Why Brady Quinn Is Not What the Doctor Ordered for Kansas City

Christopher HansenNFL AnalystOctober 24, 2012

TAMPA, FL - OCTOBER 14:  Quarterback Brady Quinn #9 of the Kansas City Chiefs tumbles after releasing a pass against the Tampa Bay Buccaneers October 14, 2012 at Raymond James Stadium in Tampa, Florida.  The Bucs won 38 - 10. (Photo by Al Messerschmidt/Getty Images)
Al Messerschmidt/Getty Images

The Matt Cassel era is over, and so begins an extended chance for Brady Quinn to reclaim his career. Cassel had nearly two interceptions and a fumble per game in his five starts, but Quinn didn’t fare much better in his start last week when he tossed two interceptions.

Quinn is simply not what the doctor ordered in Kansas City or the Chiefs would have made the change earlier. One of the biggest problems with Quinn is his questionable decision-making. Quinn has tossed 11 interceptions and only 10 touchdowns in 13 career starts.

Unlike Cassel, Quinn will get rid of the ball quickly, which comes at the expense of big plays. The benefit to getting the ball out quickly is fewer sacks and fumbles, but it also means Quinn will throw a lot of interceptions.

If you used career touchdown, interception and fumble percentages as predictive values, then Cassel would have roughly one more touchdown pass and one more fumble than Quinn going forward and the same number of interceptions. It’s a lose-lose decision.

You might think that Quinn’s interceptions last week were the result of errors by his receivers, a theme that was echoed at times when Cassel was the quarterback. While it’s true that the receivers have to make plays, the common denominator is the play of the quarterback.


Interception No. 1

Quinn’s first interception was on a pass intended for his tight end Steve Maneri. Quinn would deliver the ball slightly behind Maneri, and the defender would hit him and pop the ball into the air for an easy interception. It’s easy to blame Maneri for not being able to secure the ball and Quinn for an inaccurate pass, but it was the decision to throw to Maneri that made the interception possible.

Let’s take a look at that play again.

Maneri ran a typical out route for a tight end (blue) and the other receivers ran a combination of posts and outs (yellow). The defense appeared to be playing Cover 2, and the post-snap movement of the defense (red) confirmed Cover 2 Man, as the cornerbacks dropped deep.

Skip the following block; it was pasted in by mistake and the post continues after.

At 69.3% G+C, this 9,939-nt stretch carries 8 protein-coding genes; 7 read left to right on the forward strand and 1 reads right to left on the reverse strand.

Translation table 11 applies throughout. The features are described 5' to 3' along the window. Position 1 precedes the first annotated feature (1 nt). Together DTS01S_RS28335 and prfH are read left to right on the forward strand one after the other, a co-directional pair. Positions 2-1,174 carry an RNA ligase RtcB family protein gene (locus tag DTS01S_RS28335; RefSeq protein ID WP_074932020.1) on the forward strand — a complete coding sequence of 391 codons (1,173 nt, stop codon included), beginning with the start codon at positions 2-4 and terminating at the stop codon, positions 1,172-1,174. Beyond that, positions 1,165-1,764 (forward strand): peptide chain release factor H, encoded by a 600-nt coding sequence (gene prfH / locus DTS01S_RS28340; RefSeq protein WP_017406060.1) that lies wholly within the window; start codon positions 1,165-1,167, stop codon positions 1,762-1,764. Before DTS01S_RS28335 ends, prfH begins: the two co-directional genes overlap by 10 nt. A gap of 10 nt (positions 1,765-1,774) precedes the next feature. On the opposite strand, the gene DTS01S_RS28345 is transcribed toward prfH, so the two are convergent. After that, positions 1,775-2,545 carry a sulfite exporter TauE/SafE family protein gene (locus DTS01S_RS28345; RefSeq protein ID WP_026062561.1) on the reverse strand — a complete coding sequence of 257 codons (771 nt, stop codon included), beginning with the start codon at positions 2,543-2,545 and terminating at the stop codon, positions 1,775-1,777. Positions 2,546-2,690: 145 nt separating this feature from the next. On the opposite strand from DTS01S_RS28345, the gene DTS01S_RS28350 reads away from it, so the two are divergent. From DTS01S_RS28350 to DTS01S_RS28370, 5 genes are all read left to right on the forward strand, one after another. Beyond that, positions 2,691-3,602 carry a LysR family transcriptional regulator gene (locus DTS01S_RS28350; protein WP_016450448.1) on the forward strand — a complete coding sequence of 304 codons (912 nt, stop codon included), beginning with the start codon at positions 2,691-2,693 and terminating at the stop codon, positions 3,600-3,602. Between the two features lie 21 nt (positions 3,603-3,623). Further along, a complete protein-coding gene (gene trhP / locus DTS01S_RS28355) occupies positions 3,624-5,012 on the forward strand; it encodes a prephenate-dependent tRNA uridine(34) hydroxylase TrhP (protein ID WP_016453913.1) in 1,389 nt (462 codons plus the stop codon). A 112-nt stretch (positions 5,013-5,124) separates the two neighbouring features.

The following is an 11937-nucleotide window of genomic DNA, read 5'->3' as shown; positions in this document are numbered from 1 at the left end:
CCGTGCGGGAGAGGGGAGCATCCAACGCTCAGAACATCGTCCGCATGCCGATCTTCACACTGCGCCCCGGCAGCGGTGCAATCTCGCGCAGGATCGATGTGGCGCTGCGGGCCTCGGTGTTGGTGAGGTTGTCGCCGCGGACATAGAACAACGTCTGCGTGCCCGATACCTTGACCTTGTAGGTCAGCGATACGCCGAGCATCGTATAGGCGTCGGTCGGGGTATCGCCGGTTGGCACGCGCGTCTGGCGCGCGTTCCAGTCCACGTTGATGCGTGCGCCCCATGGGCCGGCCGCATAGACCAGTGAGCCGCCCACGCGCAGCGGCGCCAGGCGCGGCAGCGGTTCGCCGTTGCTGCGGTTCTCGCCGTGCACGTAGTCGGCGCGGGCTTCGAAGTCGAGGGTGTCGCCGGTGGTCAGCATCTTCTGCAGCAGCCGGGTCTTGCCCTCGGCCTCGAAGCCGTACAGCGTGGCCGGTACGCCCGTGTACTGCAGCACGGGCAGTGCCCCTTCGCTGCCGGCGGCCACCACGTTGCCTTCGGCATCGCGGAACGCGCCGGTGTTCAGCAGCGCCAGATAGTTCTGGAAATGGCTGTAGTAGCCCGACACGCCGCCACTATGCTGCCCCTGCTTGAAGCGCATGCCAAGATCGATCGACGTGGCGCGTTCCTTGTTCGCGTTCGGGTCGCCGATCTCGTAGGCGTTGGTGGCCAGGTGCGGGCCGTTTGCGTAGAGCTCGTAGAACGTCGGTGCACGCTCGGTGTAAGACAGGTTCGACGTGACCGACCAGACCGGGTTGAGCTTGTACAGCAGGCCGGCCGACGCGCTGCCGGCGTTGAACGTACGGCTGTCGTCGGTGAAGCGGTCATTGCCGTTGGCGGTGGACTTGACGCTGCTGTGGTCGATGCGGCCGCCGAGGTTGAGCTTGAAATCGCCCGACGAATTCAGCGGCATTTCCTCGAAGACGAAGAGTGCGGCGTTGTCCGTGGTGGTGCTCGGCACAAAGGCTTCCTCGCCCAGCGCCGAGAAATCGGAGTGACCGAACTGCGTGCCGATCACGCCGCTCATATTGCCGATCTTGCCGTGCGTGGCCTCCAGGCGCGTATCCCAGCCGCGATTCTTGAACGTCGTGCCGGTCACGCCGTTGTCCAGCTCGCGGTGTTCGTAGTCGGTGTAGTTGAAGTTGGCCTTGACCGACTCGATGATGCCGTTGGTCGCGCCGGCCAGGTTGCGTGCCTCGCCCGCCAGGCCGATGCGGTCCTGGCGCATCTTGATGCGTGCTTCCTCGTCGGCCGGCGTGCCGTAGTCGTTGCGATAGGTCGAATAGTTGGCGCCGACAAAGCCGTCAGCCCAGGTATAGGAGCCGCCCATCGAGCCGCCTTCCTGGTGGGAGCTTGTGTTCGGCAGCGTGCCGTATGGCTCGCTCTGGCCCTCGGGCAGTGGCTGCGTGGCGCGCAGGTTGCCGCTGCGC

Quinn had great protection, but he only read half the field and made a quick read and throw. The linebackers read Quinn’s eyes and were ready to react to any throw.

The quick read and throw to Maneri made Quinn miss two better options on the opposite side of the field. Dexter McCluster had a one-on-one with a linebacker and would have been open in the middle of the field thanks to the safety cheating toward Dwayne Bowe’s side.  Quinn had plenty of protection to make this play possible.

Even a quick pass to Bowe on the left would have been a better option than throwing it to Maneri between two defenders. Bowe was given a lot of cushion, and a quick throw to his side would have yielded decent yardage on second down.

The result was an easy interception, as the linebackers closed on Maneri and in the collision the ball popped in the air. A better throw by Quinn would certainly have helped, but the bigger issue is that he missed two much better options on the play.

You can clearly see McCluster had broken free of the linebacker and was standing all alone in the middle of the field as the ball popped in the air. It’s surprising that Quinn would ignore a clear mismatch and not even check to see if Bowe was drawing the safety help before throwing to his worst option in the passing game.

In this case, a poor decision and poor throw resulted in an interception, but just as often, these decisions result in incomplete passes.


Interception No. 2

Quinn has the uncanny ability to make the worst possible decision in the face of pressure. The Buccaneers bring an overload blitz on the left side. McCluster is wide left, lined up on the line getting pressed by the cornerback. Jon Baldwin is in the slot and uncovered due to the blitz. Maneri and Bowe are lined up on the right.

In the face of an overload blitz like this, the quarterback has to know that his slot receiver (Baldwin) is open and a simple flip over the line of scrimmage will yield positive results. Another option would be the tight end (Maneri) depending on if he draws the coverage of the linebacker, or his outside receiver (Bowe) to his right that is both his No. 1 guy and drawing soft coverage.

Quinn never saw the blitz pre-snap. He looked at McCluster and, even though he was covered, threw him the ball. Again, Quinn had much better options in Baldwin and Maneri (who was actually being covered by a defensive end).

Ronde Barber made a great play on what normally would have been an incomplete pass, but the incomplete pass on third down would have been only slightly better than the interception returned for a touchdown the way the Chiefs have been playing.

The reality for the Chiefs is that Quinn isn’t much better than Cassel and might only be better because he gets rid of the ball quickly enough to avoid sacks and fumbles.

The Chiefs are averaging 36 pass attempts per game this season, which is six more attempts per game than Cassel averaged in 2010, when the Chiefs won 10 games and went to the playoffs. The path to success for the Chiefs is paved by the running game, good defense and as few attempts as possible for quarterbacks named Brady Quinn and Matt Cassel.